You’ve likely heard curiosity killed the cat, but there’s more to the story. Francesa Gino, a Harvard Business School professor and researcher, found a treasure trove of benefits organizations enjoy when leaders promote curiosity in the workplace.

Among them, we find such gems as:

Better decision-making. Curiosity helps us avoid default explanations confirming what we already believe as well as conclusion-jumping based on stereotypes.

More creativity and innovation. From artists on Etsy to workers in a call center, people who score high on measures of curiosity also score high on measures of creativity and customer service. In addition, curiosity relates to better overall performance as determined by supervisors.

Less conflict. Curiosity fosters empathy and interest in others. This paves the way for better interactions and fewer conflicts between people in a group or team.

Improved team performance. Curiosity improves communication and active listening among team members, which contributes to improved results.

To benefit from this bounty, leaders must first recognize that while most say they want team members to ask questions and discover new territory, most organizations are structured in ways that discourage such actions.

Two things strangle curiosity in the workplace: fear and our tendency to overvalue efficiency.

Fear is typically shaped as a belief that curious team members are more difficult to manage, cause conflict and increase costs. This belief causes leaders to impulsively reject new ideas — even good ones — and remain tethered to a past where businesses wither and die.

Efficiency might have reigned supreme in the industrial age by helping factories reduce costs and increase profits. Now, however, overvaluing efficiency blinds us to new trends and solutions that, if explored and acted upon, could propel us into the future. Over time, the pressure organizations exert on people to work fast and hit short-term targets crowds out time and energy for thinking and innovating.

To overcome these challenges and cultivate curiosity, leaders should ask more questions, hire curious people and promote learning goals.

Consider the following suggestions:

Ask more questions. Eric Schmidt, former chief executive officer of Google, once said, “We run this company on questions, not answers.”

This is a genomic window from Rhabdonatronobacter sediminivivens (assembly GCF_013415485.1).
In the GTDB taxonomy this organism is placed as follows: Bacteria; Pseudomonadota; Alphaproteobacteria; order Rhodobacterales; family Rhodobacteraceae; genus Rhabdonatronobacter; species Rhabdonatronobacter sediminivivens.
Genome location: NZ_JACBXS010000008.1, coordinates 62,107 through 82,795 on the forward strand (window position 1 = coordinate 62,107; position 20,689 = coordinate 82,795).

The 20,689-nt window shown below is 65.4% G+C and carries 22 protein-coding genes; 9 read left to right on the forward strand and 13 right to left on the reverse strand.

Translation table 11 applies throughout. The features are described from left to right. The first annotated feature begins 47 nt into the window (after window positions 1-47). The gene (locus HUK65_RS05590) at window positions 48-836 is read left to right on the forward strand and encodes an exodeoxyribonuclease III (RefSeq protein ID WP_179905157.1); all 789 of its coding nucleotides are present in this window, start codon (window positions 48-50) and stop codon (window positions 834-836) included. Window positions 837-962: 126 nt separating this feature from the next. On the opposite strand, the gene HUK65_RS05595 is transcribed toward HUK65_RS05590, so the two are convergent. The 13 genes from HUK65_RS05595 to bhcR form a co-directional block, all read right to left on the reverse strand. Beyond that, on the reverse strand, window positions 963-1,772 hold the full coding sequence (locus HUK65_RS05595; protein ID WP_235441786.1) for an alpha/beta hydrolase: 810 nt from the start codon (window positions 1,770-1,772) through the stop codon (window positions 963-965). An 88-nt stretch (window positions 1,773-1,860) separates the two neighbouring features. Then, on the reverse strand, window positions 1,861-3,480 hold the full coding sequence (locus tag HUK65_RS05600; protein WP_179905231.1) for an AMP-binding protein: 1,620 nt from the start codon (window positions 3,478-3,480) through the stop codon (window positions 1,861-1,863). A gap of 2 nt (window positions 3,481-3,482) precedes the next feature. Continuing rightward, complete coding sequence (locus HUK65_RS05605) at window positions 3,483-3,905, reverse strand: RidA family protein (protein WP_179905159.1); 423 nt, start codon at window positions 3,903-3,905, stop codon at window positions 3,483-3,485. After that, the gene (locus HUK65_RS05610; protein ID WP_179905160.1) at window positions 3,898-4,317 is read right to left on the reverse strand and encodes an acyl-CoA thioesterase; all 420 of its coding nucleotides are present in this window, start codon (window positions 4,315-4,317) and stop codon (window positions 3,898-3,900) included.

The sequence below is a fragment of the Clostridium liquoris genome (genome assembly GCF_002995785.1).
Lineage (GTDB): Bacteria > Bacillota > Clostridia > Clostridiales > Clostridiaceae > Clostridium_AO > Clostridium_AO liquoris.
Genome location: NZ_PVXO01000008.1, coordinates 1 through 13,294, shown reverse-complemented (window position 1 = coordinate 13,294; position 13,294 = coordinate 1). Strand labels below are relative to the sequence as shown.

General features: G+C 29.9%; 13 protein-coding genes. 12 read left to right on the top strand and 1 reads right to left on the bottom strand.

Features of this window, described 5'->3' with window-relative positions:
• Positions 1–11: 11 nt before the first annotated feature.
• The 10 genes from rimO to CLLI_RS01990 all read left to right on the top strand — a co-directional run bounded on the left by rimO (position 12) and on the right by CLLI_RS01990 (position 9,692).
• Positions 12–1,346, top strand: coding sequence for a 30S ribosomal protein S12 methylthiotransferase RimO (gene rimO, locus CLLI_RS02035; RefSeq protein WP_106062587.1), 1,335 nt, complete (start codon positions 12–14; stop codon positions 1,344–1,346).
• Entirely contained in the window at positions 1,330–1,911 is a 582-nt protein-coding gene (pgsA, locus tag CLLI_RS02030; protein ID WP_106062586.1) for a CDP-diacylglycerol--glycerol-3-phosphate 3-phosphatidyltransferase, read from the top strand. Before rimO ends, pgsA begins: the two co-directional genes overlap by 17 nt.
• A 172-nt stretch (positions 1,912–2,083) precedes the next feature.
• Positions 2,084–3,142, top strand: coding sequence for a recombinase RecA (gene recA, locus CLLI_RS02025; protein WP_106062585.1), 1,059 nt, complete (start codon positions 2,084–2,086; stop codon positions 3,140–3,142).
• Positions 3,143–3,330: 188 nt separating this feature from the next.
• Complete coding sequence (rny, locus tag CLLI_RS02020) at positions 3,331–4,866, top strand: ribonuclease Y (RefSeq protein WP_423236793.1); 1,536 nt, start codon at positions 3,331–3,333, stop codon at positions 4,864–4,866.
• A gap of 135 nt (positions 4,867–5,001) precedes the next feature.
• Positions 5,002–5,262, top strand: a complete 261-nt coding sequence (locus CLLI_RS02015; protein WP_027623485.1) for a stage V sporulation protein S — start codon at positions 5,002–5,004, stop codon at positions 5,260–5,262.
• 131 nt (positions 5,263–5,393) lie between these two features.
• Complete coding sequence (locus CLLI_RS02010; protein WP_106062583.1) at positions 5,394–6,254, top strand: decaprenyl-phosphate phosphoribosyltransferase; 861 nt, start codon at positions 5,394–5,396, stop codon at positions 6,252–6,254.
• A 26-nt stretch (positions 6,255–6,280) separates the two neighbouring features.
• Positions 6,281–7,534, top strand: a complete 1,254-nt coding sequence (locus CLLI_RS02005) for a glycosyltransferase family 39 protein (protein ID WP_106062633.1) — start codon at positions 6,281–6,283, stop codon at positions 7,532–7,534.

Rather than show up to team meetings with a PowerPoint or pre-baked ideas, ask questions. What is one thing you know that I don’t know about (fill in the blank)? What is one thing I can do to make things better for you and our customers? What is one thing we should pursue or do differently to remain relevant?

Then listen. Show you listened by incorporating answers in follow-up communications. Credit team members’ suggestions for any related initiatives. Operationalize the process of asking “why is that?” five times in a row to get beyond surface explanations for an issue and uncover the root cause.

Hire curious people. It’s reasonable to believe hiring for experience guarantees future performance. A recent analysis of 81 independent studies published in Personnel Psychology showed there’s virtually no relationship between pre-hire experience and performance or turnover. Just because someone has spent years doing a particular job doesn’t guarantee they’ve done it well. It’s equally possible they’ve developed bad habits, lost enthusiasm or failed to upgrade their skills to keep pace with evolving industry standards.

Hire for curiosity instead. The ability to learn is the meta-skill of our time. And curiosity precedes learning. To screen for curiosity, pay as much attention to the types of questions candidates ask as the answers they give. Ask candidates what excites them about the future of their job or industry. Use validated curiosity assessments. Post the job with a bit of obscure trivia that might pique the interest of the curious.

Promote learning goals. Just as setting a goal to reduce consumption of Pepsi works better for weight loss than setting a goal to lose 10 pounds. A body of research shows that in the workplace, such learning goals as building skills, increasing competence or committing to new practices lead to better results than results-focused goals. Consider rewarding learning behaviors as much as results. Hold supervisors accountable for helping team members develop learning goals. Invest in coaching for key team members. Hire subject matter experts to train your team.

If you’re uncertain whether acting on these suggestions will yield results, start with one: get curious. Although you’ve heard curiosity killed the cat, you might not know satisfaction brought it back. Perhaps satisfying your curiosity can bring back your organization, too.